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An angel in pyjamas

June 14, 2018 | in AED, News

Paramedic Educator Jess Handley was fast asleep at home when the GoodSAM phone alert went off on her bedside table.

Wasting no time, she jumped in her car and followed the app’s directions to a nearby cardiac arrest, 3.1km away – pyjamas and all.

Emergency physician Dr Andrew Crellin, 48, had gone to the bathroom in the middle of the night feeling unwell. Seconds later, he was in cardiac arrest. Wife Jodie called Triple Zero (000), while their 15-year old son Nicholas commenced CPR.

Little did the family know that their call to Triple Zero (000) also triggered an alert through Ambulance Victoria’s new app, GoodSAM, asking nearby trusted responders to provide assistance while emergency services were on the way. Enter Jess.

Jodie noticed that Jess was in her pyjamas rather than a paramedic uniform and remembered thinking: “Wow, paramedics must be having a quiet night tonight.”

Jess helped Nicholas move his dad out of the bathroom and into a larger area with better access. She helped Nicholas continue to provide CPR, until paramedics came through the door minutes later closely followed by a CFA crew.

Paramedics shocked Dr Crellin with a defibrillator as CFA firefighters continued chest compressions. Breathing again, Dr Crellin was treated at the scene by Mobile Intensive Care Ambulance (MICA) paramedics and transported to hospital.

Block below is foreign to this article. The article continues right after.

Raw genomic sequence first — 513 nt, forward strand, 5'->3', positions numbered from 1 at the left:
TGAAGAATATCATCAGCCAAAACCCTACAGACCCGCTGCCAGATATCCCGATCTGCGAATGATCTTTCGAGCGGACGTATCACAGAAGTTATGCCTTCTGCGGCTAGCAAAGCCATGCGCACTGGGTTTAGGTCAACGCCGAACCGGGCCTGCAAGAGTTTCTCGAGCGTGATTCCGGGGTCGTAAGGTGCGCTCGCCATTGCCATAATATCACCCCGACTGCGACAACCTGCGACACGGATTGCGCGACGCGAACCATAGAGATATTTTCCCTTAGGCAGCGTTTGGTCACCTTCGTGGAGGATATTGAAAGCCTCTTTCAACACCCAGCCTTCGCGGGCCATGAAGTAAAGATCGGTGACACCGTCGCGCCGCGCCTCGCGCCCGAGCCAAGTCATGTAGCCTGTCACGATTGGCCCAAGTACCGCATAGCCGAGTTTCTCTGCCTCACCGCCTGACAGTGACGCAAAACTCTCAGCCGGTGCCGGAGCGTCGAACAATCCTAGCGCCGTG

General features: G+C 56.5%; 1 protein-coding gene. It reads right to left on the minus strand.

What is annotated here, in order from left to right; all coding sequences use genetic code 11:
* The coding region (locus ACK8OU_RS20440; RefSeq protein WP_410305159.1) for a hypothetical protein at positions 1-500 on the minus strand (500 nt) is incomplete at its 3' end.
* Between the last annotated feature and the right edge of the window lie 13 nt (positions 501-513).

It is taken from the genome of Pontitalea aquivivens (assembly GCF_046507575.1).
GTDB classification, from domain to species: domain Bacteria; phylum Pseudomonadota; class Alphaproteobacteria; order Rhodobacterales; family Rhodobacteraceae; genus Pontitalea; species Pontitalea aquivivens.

As an emergency physician at Ballarat Health Services, Dr Crellin is usually on the other side of cardiac arrest cases. He says that he’s excited about the potential of GoodSAM in terms of improving cardiac arrest outcomes for people in Ballarat and across Victoria.

“GoodSAM has the potential to have a very real impact in rural and regional areas, where emergency services have longer distances to travel. Knowing there are going to be trained responders within a few hundred metres of a cardiac arrest event is really reassuring,” Dr Crellin said.

Jodie, a nurse at Ballarat Health Services, says awareness of GoodSAM among the health and medical community has increased since her family’s experience and many of their colleagues have signed up to the app as responders.

Jess Handley also hopes to see many more emergency services and healthcare professionals join the app.

“GoodSAM is a great example of what early resuscitation and early hands can do. I’m a huge fan and can’t wait to see the GoodSAM community grow. The more people on the app, the more lives we can save together.”

After a month in hospital and rehab, Dr Crellin is back home and doing well, with plans to get back to work in the near future.

“Without everyone who came and helped, I wouldn’t be here,” he said.

Find out more about becoming a GoodSAM responder.

If you own a defibrillator, register it with Ambulance Victoria and it could save a life.